The PAC-3 Missile is a high-velocity interceptor that uses hit-to-kill technology to defend against incoming threats, including TBMs, cruise missiles and aircraft.

Building on the battle-proven PAC-3 Missile, the PAC-3 MSE brings a larger, dual-pulse solid rocket motor, larger control fins and an upgraded support system. These enhancements nearly double the missile’s reach, and dramatically improve performance against missile threats.

The PAC-3 MSE missile uses hit-to-kill technology for greater lethality against TBMs armed with weapons of mass destruction. The PAC-3 MSE represents the next generation PAC-3 missile providing expanded battlespace performance against evolving threats. The PAC-3 MSE improves upon current PAC-3 Cost Reduction Initiative (CRI) missile capability with a higher performance solid rocket motor, modified lethality enhancer, more responsive control surfaces, upgraded guidance software, and insensitive munitions improvements.

The PAC-3 MSE incorporates a logistical flexibility over that of PAC-3 CRI through a modular single canister. The PAC-3 MSE single canisters will be kitted as a two-pack for both the shipping and tactical configuration. Additionally, the PAC-3 MSE single-pack canister design modularity enables field replacement of spent/failed missile(s). There will be no anticipated increase in PATRIOT operations or maintenance personnel as a result of integrating the PAC-3 MSE enhancements into PATRIOT.

 

The second King

Sikorsky, a Lockheed Martin Company, announced on March 14 the second CH-53K King Stallion helicopter has joined the flight test program and achieved first flight. In addition, the first aircraft into the test program has achieved flight envelope expansion to 120 knots/138 mph/222 km/h for the U.S. Marine Corps’ CH-53K King Stallion heavy lift helicopter program.

The second CH-53K aircraft achieves its first flight at Sikorsky’s Development Flight Test Center in West Palm Beach, Florida
The second CH-53K aircraft achieves its first flight at Sikorsky’s Development Flight Test Center in West Palm Beach, Florida

«Adding a second aircraft into flight status signifies another milestone for the CH-53K program», said Mike Torok, Sikorsky’s vice president of CH-53K King Stallion Programs. «With both aircraft in flight test, our flight envelope expansion efforts will accelerate as we continue to make good progress toward our initial operational test assessment and full aircraft system qualification».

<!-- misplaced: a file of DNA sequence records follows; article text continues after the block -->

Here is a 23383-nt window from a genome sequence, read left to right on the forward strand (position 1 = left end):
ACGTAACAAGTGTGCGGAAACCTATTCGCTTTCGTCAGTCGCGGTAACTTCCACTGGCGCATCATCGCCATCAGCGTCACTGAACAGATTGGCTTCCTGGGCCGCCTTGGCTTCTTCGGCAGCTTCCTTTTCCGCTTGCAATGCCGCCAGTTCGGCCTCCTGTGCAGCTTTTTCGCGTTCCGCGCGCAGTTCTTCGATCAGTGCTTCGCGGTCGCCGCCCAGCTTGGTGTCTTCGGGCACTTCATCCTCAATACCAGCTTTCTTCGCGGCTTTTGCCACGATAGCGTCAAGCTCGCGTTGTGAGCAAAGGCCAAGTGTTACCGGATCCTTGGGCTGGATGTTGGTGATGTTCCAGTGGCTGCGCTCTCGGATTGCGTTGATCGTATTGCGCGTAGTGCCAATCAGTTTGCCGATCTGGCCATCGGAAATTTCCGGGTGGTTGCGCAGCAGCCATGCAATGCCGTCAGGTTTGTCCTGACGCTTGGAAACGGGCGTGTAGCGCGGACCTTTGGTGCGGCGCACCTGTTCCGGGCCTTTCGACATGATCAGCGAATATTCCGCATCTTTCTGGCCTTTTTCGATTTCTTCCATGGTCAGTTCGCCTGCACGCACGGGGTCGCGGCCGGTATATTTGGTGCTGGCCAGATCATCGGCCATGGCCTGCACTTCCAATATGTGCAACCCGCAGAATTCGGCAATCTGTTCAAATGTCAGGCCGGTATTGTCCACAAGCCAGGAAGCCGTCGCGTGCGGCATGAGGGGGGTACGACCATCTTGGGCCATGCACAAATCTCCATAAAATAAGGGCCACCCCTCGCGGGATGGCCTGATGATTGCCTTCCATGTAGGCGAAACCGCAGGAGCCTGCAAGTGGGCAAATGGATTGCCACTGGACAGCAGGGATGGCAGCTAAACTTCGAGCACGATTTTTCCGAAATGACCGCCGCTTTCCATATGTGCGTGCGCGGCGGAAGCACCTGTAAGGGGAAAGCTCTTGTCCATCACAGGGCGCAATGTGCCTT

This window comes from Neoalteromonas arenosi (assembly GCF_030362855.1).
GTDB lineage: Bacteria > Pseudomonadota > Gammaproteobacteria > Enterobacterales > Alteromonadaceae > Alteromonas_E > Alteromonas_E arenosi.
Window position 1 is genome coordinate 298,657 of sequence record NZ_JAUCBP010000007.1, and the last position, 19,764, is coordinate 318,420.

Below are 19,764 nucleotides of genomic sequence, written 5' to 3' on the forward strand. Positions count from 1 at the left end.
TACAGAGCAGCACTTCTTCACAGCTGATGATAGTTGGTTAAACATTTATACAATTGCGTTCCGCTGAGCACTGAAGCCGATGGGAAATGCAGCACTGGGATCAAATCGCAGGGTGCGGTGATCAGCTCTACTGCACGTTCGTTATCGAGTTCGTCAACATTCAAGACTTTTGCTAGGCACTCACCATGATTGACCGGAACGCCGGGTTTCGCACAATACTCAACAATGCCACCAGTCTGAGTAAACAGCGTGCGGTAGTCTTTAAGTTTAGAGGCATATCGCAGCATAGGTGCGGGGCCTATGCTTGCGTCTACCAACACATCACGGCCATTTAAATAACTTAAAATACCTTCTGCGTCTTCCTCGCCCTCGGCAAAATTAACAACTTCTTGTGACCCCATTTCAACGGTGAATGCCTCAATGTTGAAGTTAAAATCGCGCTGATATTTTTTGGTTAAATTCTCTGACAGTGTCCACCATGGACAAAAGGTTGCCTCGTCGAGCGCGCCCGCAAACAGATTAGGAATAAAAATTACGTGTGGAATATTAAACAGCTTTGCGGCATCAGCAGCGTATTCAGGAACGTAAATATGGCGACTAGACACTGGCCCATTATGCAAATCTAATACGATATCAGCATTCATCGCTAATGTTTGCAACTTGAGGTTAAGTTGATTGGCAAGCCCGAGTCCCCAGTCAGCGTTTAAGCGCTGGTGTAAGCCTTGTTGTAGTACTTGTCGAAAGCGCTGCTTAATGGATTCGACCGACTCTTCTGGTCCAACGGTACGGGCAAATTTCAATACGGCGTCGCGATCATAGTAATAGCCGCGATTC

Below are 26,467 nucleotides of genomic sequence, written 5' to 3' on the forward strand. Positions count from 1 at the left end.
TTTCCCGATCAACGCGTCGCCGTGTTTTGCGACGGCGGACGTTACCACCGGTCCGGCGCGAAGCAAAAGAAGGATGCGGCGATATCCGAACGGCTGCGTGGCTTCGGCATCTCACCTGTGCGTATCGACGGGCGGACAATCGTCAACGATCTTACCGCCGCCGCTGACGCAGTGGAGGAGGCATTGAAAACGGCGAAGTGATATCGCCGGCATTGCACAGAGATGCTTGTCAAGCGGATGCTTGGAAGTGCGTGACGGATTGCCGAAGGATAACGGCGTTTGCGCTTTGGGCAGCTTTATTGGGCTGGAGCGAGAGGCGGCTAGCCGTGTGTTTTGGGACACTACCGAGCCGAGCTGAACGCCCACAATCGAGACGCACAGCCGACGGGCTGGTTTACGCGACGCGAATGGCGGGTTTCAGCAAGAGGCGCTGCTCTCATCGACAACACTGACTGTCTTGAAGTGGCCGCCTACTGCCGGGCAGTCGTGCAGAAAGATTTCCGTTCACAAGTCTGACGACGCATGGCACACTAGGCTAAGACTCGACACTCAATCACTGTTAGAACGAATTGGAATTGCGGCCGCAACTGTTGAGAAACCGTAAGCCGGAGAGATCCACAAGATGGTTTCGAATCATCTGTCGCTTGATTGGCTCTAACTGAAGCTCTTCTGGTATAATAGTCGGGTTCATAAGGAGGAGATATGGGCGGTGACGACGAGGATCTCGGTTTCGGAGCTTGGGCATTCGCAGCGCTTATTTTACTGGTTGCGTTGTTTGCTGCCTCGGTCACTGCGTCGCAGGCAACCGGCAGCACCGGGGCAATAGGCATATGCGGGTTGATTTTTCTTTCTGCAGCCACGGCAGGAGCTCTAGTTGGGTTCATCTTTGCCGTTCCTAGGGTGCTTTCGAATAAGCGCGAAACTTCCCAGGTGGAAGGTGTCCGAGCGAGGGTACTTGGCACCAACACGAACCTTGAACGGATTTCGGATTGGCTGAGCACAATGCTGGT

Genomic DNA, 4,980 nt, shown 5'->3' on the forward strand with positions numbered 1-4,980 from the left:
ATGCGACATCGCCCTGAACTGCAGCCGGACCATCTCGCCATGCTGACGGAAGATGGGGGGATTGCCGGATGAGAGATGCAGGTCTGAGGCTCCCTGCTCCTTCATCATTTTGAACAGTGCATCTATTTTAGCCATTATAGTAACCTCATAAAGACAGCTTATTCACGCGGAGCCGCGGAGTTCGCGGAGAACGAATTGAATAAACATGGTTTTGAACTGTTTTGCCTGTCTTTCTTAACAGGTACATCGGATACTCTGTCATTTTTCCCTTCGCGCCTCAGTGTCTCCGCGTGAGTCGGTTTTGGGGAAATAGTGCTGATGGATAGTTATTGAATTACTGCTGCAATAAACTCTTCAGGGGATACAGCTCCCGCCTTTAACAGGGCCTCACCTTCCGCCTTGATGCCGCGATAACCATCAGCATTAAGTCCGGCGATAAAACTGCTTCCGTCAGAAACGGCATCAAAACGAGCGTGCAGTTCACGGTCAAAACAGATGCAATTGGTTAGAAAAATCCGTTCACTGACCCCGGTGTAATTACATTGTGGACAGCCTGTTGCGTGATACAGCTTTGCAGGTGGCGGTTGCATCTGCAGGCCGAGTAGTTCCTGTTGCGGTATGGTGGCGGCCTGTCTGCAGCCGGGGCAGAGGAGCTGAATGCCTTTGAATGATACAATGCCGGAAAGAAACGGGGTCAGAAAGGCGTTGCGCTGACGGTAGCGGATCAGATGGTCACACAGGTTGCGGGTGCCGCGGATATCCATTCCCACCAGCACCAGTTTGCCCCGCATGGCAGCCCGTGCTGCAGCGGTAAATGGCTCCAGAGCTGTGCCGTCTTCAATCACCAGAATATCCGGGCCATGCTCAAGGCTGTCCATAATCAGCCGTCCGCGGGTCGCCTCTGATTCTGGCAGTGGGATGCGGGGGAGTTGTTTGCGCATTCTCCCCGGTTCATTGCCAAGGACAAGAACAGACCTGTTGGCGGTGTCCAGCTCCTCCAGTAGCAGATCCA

The first and second CH-53K King Stallion heavy lift helicopter Engineering Development Models (EDM) achieved their first flights on October 27, 2015, and January 22, 2016, respectively. To date these helicopters have achieved over 35 flight hours combined including multiple flights with an active duty USMC pilot at the controls. As the flight test program proceeds, these two flying CH-53K helicopters will be joined by two additional aircraft to complete flight qualification of the USMC’s next generation heavy lift capability over an approximately three-year flight test program.

These first two aircraft are the most heavily instrumented of the Engineering Development Models (EDM) and will focus on structural flight loads and envelope expansion. When the other two EDM aircraft join the flight line in 2016 they will focus on performance, propulsion and avionics flight qualification.

«It is exciting to have two CH-53K helicopters flying», said Colonel Hank Vanderborght, U.S. Marine Corps program manager for Heavy Lift Helicopters. «Our program continues on pace to deploy this incredible heavy lift capability to our warfighters».

Sikorsky is now developing the CH-53K King Stallion heavy lift helicopter for the U.S. Marine Corps. The King Stallion maintains similar physical dimensions with a reduced «footprint» compared to its predecessor, the three-engine CH-53E Super Stallion helicopter, but will more than triple the payload to 27,000 pounds/12,247 kg over 110 nautical miles/126.6 miles/204 km under «high hot» ambient conditions.

Features of the CH-53K King Stallion helicopter include a modern glass cockpit; fly-by-wire flight controls; fourth-generation rotor blades with anhedral tips; a low maintenance elastomeric rotor head; upgraded engines; a locking, United States Air Force pallet compatible cargo rail system; external cargo handling improvements; survivability enhancements; and improved reliability, maintainability and supportability.

The U.S. Department of Defense’s program of record remains at 200 CH-53K King Stallion aircraft. The U.S. Marine Corps intends to stand up eight active duty squadrons, one training squadron, and one reserve squadron to support operational requirements.

The first CH-53K aircraft achieves 120 knots/138 mph/222 km/h at Sikorsky’s Development Flight Test Center in West Palm Beach, Florida
The first CH-53K aircraft achieves 120 knots/138 mph/222 km/h at Sikorsky’s Development Flight Test Center in West Palm Beach, Florida

 

General Characteristics

Number of Engines 3
Engine Type T408-GE-400
T408 Engine 7,500 shp/5,595 kw
Maximum Gross Weight (Internal Load) 74,000 lbs/33,566 kg
Maximum Gross Weight (External Load) 88,000 lbs/39,916 kg
Cruise Speed 141 knots/162 mph/261 km/h
Range 460 NM/530 miles/852 km
AEO* Service Ceiling 14,380 feet/4,383 m
HIGE** Ceiling (MAGW) 13,630 feet/4,155 m
HOGE*** Ceiling (MAGW) 10,080 feet/3,073 m
Cabin Length 30 feet/9.1 m
Cabin Width 9 feet/2.7 m
Cabin Height 6.5 feet/2.0 m
Cabin Area 264.47 feet2/24.57 m2
Cabin Volume 1,735.36 feet3/49.14 m3

* All Engines Operating

** Hover Ceiling In Ground Effect

*** Hover Ceiling Out of Ground Effect